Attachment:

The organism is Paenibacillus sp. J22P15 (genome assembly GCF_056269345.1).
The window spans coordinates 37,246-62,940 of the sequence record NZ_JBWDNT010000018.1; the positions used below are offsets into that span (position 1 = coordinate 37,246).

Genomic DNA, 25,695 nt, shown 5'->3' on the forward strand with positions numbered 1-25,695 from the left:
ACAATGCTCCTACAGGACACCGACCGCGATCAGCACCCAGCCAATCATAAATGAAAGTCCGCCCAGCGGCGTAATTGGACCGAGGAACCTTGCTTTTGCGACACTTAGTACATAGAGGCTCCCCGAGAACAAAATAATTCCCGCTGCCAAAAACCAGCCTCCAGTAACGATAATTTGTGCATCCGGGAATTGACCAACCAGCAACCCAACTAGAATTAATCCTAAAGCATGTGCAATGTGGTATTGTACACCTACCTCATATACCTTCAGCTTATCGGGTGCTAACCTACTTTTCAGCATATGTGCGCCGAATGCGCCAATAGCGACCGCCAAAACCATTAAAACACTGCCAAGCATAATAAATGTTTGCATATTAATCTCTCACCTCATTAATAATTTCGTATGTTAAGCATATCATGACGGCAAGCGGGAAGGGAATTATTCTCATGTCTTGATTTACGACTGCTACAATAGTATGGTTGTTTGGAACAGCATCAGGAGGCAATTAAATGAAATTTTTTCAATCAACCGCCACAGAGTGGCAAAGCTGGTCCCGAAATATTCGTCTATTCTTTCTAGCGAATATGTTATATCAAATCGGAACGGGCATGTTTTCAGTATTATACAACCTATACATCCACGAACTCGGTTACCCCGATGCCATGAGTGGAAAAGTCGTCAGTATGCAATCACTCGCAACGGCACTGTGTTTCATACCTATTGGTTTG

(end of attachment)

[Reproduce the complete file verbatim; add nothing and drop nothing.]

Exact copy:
The organism is Paenibacillus sp. J22P15 (genome assembly GCF_056269345.1).
The window spans coordinates 37,246-62,940 of the sequence record NZ_JBWDNT010000018.1; the positions used below are offsets into that span (position 1 = coordinate 37,246).

Genomic DNA, 25,695 nt, shown 5'->3' on the forward strand with positions numbered 1-25,695 from the left:
ACAATGCTCCTACAGGACACCGACCGCGATCAGCACCCAGCCAATCATAAATGAAAGTCCGCCCAGCGGCGTAATTGGACCGAGGAACCTTGCTTTTGCGACACTTAGTACATAGAGGCTCCCCGAGAACAAAATAATTCCCGCTGCCAAAAACCAGCCTCCAGTAACGATAATTTGTGCATCCGGGAATTGACCAACCAGCAACCCAACTAGAATTAATCCTAAAGCATGTGCAATGTGGTATTGTACACCTACCTCATATACCTTCAGCTTATCGGGTGCTAACCTACTTTTCAGCATATGTGCGCCGAATGCGCCAATAGCGACCGCCAAAACCATTAAAACACTGCCAAGCATAATAAATGTTTGCATATTAATCTCTCACCTCATTAATAATTTCGTATGTTAAGCATATCATGACGGCAAGCGGGAAGGGAATTATTCTCATGTCTTGATTTACGACTGCTACAATAGTATGGTTGTTTGGAACAGCATCAGGAGGCAATTAAATGAAATTTTTTCAATCAACCGCCACAGAGTGGCAAAGCTGGTCCCGAAATATTCGTCTATTCTTTCTAGCGAATATGTTATATCAAATCGGAACGGGCATGTTTTCAGTATTATACAACCTATACATCCACGAACTCGGTTACCCCGATGCCATGAGTGGAAAAGTCGTCAGTATGCAATCACTCGCAACGGCACTGTGTTTCATACCTATTGGTTTG